Everything was in it.
What I felt was not so much elation as pure wonder. The discovery created a kind of euphoria, an empowering buzz that felt like righteousness and light. What was happening? Was this a gift, some eddy in space and time, a message? I put down the wallet and walked outside and looked up at the heavens. I paced. I prayed. I tripped the motion lights.
And I knew: I cannot live like this, patrolling my house at night with a loaded gun, fully dressed, preparing to shoot the people who bring us gifts. And so I took the slugs out, and I put it back under the bed, and I started sleeping naked again, and I got rid of the dog.
“Where did Gus go?” the children asked.
“To the gas chambers,” I said.
What we did was, we returned him. I’d kept the receipt.
Peace returned, the invasion over. And then I heard a noise. This was no midnight shiraz delivery noise. This was a thud, several thuds, at 4 a.m. I groped for the shotgun under the bed. “This is it,” I said. They had come back for the other computer, the TV, the Apple products, our very lives. We were all going to die. I found the slugs. I pressed them into the chamber, one, two, quiet as Little Tommy Tittlemouse. I crouched in the hallway. Looking down, I considered the tactical advantages of my nakedness. Usually, when I enter a room naked, my wife runs out screaming. Would it scare a burglar, too? Perhaps. Still, I worried. It would not play well with a jury of my peers.
“What was Mr. Key wearing when he shot you?” the prosecutor asks.
“Nothing but, but—” the defendant says, choking up.
“It’s okay, this is a safe place.”
“You must have feared for your life.”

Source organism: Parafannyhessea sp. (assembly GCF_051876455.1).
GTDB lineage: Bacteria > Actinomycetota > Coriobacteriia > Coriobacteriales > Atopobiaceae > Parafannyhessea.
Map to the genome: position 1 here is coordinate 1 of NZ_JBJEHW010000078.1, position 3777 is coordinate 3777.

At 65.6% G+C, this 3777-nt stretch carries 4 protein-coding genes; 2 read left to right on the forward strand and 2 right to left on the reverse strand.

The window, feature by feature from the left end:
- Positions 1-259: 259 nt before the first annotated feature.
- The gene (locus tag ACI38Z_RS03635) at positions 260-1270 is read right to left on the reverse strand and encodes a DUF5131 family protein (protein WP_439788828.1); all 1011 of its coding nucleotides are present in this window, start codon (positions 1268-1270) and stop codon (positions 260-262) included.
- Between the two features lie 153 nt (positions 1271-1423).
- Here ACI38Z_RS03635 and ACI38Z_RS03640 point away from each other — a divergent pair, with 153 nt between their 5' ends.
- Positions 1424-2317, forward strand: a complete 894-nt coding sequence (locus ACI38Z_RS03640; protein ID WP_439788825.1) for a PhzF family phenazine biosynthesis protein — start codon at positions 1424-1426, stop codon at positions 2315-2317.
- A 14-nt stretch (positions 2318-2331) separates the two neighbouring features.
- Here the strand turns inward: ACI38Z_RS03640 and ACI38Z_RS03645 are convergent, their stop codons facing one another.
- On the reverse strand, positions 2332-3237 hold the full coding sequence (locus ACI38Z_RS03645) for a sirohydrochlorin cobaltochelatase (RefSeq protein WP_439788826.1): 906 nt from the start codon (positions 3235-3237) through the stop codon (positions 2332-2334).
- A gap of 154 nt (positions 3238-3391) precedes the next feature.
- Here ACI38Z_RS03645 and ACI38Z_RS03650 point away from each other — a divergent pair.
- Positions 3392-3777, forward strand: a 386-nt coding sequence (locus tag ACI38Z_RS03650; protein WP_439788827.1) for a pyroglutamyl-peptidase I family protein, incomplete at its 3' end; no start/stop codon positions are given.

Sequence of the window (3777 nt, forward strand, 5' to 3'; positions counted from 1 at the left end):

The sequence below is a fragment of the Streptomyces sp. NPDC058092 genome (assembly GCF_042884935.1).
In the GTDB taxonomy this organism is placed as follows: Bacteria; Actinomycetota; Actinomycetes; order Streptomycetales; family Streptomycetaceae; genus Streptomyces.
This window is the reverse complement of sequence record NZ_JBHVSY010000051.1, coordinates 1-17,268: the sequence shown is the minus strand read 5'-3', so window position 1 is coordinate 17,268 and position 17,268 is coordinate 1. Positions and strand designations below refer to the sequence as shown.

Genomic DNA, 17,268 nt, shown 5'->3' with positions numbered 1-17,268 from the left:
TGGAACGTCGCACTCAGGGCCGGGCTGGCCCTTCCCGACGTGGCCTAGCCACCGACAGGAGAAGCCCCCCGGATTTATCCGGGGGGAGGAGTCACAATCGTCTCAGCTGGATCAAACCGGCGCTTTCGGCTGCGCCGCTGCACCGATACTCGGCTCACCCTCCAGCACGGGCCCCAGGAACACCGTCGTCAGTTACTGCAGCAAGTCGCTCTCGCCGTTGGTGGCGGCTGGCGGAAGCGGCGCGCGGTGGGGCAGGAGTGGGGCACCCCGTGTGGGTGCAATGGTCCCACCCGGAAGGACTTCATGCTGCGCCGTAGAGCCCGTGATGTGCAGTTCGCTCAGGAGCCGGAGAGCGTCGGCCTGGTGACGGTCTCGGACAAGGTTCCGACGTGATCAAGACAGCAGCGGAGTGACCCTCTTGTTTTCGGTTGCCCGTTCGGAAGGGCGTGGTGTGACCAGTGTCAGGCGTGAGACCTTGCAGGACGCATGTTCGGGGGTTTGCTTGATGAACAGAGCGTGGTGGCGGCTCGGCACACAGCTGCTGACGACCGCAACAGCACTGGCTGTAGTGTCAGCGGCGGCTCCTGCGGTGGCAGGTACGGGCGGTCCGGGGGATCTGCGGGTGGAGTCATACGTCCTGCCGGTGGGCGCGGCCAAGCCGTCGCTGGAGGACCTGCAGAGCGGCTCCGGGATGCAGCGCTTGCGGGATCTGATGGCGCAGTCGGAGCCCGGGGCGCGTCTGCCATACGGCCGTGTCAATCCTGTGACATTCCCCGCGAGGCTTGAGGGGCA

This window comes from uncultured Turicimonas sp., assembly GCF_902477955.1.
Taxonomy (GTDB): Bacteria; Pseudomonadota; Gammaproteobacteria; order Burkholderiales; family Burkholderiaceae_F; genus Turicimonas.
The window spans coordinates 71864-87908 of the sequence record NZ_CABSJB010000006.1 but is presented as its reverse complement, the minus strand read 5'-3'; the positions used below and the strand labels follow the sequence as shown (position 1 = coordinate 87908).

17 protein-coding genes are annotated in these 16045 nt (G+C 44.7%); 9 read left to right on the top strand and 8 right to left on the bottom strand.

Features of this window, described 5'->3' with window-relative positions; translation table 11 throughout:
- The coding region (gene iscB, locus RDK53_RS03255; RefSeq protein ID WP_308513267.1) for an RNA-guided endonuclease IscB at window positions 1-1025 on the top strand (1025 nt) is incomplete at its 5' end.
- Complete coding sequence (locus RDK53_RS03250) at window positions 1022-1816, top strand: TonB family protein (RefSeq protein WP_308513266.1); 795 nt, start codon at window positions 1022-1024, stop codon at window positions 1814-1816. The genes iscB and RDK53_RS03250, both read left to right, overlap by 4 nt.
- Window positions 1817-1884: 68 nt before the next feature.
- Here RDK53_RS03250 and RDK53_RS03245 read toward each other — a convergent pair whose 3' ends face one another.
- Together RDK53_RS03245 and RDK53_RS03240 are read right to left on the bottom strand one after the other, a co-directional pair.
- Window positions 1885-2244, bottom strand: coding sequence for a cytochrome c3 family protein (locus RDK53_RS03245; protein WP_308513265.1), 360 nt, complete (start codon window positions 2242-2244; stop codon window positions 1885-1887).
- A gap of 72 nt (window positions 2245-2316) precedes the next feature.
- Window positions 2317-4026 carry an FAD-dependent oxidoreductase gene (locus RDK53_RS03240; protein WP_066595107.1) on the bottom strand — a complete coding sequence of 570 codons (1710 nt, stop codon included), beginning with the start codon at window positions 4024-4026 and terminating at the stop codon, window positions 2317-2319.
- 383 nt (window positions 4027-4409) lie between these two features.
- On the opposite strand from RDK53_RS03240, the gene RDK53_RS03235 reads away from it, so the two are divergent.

I squinted and noted, also, that my eyeglasses were in the very living room that was quietly being ransacked.
“Naked, Blind Man Shoots Wife In Living Room,” the headline would read.
I inched forward, turned off the safety.
I pumped the gun, loudly, hoping to scare them back out the way they’d come, and then I heard more rustling, more knocking about, coming from a bedroom. My four-year-old opened her door, saw the gun, and started to cry. Cover blown, it was time to act. I ran into the living room, gun ready to blaze.
My wife woke, came out, turned on a light.
“What are you—” she said.
“I thought—” I said. I nodded to the four-year-old. “I guess she dropped a cup or something?” The four-year-old cried harder, and I looked in the enormous mirror that hangs on our living room wall and was shocked at what I saw: a real-live Angry White Man. In nothing but his socks. Holding a giant gun. Like some kind of nut.
I no longer patrol my house at night. But I have the gun, and it is loaded. If you come over for dinner, I will not ask you if you want to see it. If we go for a walk, I will not put it in my pants. It is too big, and would make walking unpleasurable.
I do still worry about the Gun Nuts and the Non-Gun Nuts. I’m not picking sides. I’ve always tried to avoid extremism of any kind, as it is my understanding that passionate beliefs can lead to excessive voting and the alienation of people whose cooking I enjoy.
We did move the girls. They are in a safer room. Any invaders who wish to hurt them will have to get through me first, which will be difficult because of the motion lights, which will sear their corneas. And as they stumble into our house, blinded and groping, there will be a new sound. Beep, beep, beep, the sound will say.
And I will get my gun.
Because I have no illusions about what this world is capable of doing to my children and my wife. If someone comes into my house at night without knocking, even if only to look at my lovely spatulas, I will do my best to ensure none of his organs will be usable by any hospitals. I will not stop to ask about how much love he needs or wants or never got, or if he likes my laptop and its superior functionality. I will shoot first and ask no questions. Or maybe one.
“Why?” I will say. Then I will shoot.
And if that guest is Our Lord and Savior Jesus Christ, and if he is only coming to take us all to heaven, and if I accidentally unload into his diaphanous form, I am sure he will forgive me.
“I thought you were someone else,” I will say, and we will have some wine.